Coming off of a successful two-year $2 million capital campaign, construction of its permanent lobby in Rio Grande Park and an ongoing staging of a Broadway epic in its revamped tent, Theatre Aspen is now planning to expand its education programs and build an endowment.
The local nonprofit, which brings professional Broadway-caliber productions to the 189-seat Hurst Theatre, is celebrating its 30th anniversary this summer.
The season opened June 21 with “Les Miserables,” and expanded with Saturday’s opening of the one-man show “Fully Committed.” This week, its third show of the summer, “You’re a Good Man, Charlie Brown,” opens.
All three run through mid-August at the Hurst Theatre.
The “Les Miserables” production is the largest and most technically demanding the company has undertaken, pairing Broadway veterans with local actors in an intimate rendition of the beloved epic.
“It’s great seeing people so amazed and emotional,” Theatre Aspen artistic director Paige Price said of the ongoing production. “They’re only now admitting how dubious they were that we could do it.”
On the business side, this marks the first time in recent memory that the company is opening its summer season debt free. The last two years have focused on replacing an aged tent, building a new lobby and coordinating with the city of Aspen on the $1.4 million beautification project of the riverside area.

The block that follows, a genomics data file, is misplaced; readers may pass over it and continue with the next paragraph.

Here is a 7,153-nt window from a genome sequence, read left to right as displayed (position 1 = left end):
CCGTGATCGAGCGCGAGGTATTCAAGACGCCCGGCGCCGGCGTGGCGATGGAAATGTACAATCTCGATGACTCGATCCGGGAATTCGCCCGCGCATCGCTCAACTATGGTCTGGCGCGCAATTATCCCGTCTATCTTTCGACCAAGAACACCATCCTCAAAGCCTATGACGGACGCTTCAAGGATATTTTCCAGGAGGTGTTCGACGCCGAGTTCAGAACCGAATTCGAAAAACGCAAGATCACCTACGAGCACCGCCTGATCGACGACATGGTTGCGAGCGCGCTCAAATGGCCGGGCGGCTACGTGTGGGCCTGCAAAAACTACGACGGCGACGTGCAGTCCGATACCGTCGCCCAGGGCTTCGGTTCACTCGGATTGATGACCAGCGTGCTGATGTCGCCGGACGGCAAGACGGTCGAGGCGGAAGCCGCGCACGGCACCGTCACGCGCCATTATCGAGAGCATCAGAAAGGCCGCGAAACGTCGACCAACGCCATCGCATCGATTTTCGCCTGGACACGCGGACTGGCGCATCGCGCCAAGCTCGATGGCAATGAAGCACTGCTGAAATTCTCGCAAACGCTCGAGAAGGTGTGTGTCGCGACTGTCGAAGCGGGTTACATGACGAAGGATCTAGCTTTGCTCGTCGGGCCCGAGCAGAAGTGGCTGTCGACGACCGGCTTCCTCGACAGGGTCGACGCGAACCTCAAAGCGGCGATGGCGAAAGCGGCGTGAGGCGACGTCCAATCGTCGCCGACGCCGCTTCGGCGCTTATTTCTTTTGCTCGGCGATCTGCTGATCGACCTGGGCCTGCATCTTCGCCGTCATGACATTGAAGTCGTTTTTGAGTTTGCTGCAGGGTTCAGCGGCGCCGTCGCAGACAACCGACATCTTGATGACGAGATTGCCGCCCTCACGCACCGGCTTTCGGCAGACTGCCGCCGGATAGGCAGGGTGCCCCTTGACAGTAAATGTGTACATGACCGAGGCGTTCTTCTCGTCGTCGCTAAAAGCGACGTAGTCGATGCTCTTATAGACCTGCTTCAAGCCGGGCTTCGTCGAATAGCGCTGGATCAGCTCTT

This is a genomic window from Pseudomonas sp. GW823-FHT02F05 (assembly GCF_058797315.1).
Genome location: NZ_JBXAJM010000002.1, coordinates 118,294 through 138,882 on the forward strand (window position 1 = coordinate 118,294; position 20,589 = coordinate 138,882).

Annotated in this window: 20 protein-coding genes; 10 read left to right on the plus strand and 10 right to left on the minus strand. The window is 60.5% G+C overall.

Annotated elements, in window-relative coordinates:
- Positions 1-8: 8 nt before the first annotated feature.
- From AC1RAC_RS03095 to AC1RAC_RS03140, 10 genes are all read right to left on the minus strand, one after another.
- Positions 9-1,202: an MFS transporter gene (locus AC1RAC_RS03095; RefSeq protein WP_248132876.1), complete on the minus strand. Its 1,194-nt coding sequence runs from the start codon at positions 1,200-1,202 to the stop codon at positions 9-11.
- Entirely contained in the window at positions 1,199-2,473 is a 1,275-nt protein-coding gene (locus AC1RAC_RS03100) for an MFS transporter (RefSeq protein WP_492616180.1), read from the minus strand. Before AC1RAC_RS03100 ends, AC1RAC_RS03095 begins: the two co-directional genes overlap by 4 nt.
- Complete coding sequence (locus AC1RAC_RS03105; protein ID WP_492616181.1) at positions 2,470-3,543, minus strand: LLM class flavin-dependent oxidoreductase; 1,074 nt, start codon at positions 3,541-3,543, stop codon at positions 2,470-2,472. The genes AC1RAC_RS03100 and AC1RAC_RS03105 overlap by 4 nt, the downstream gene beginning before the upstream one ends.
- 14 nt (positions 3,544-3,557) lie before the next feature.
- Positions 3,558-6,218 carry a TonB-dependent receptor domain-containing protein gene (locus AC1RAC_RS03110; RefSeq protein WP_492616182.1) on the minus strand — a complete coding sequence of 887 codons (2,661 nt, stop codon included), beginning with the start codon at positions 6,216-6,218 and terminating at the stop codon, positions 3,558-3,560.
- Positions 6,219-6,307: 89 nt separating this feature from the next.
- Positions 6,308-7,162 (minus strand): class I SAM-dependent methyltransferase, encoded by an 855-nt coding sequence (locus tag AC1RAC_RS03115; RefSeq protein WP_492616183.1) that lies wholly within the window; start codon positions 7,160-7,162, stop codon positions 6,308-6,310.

“I feel like this is the end of the beginning,” Price said. “We’re in a place that has set our level of professionalism and our national profile. Now it’s going to be a period of thoughtful growth.”
Chris Council/Aspen Daily News
A contractor works on Friday afternoon on the new composting bathrooms in Rio Grande Park adjacent to the Theatre Aspen tent.
That begins with an expansion of the nonprofit’s education programs. This spring marked the launch of the new Theatre Aspen Apprentice program, which brings in aspiring theater professionals to work with the pros and local theater veterans in Theatre Aspen productions. The 10 students in the inaugural class include actors, stage managers, technicians and arts administrators.
Most prominently, the integral role of Cosette in “Les Miserables” is played by Theatre Aspen apprentice Chelsea Groen, a musical theater major at the University of Michigan.
Aspen residents Jessica and John Fullerton have funded Theatre Aspen Apprentice for the next three years, at $60,000 per year.
Price said the next goal is to expand into theater education programs in valley schools.
With an annual budget of about $1.75 million, including $800,000 in production costs, ticket sales make up only 28 percent of the nonprofit’s income. The rest comes from fundraising.
With the capital campaign behind it, Theatre Aspen is beginning to look at raising an endowment. It’s goal this summer is $300,000 in donations, of which about $50,000 has been raised.
While the major overhaul of the tent is complete, the city is still finishing permanent bathrooms on the site and will be doing trail construction around it throughout this summer season. And Theatre Aspen is in the process of installing a cooling system in the tent, which runs cold water over the top of the tent, dropping the temperature within by 10 to 15 degrees. Theatre Aspen tested it for the first time last week, and will likely begin using it this summer as the tent gets muggy.
“Les Miserables” enjoyed a string of sold-out nights after opening. Competition from the Aspen Ideas Festival siphoned away crowds and has led to more empty seats over the last two weeks, Price reported. Season pass sales, however, are up more than 15 percent over 2012.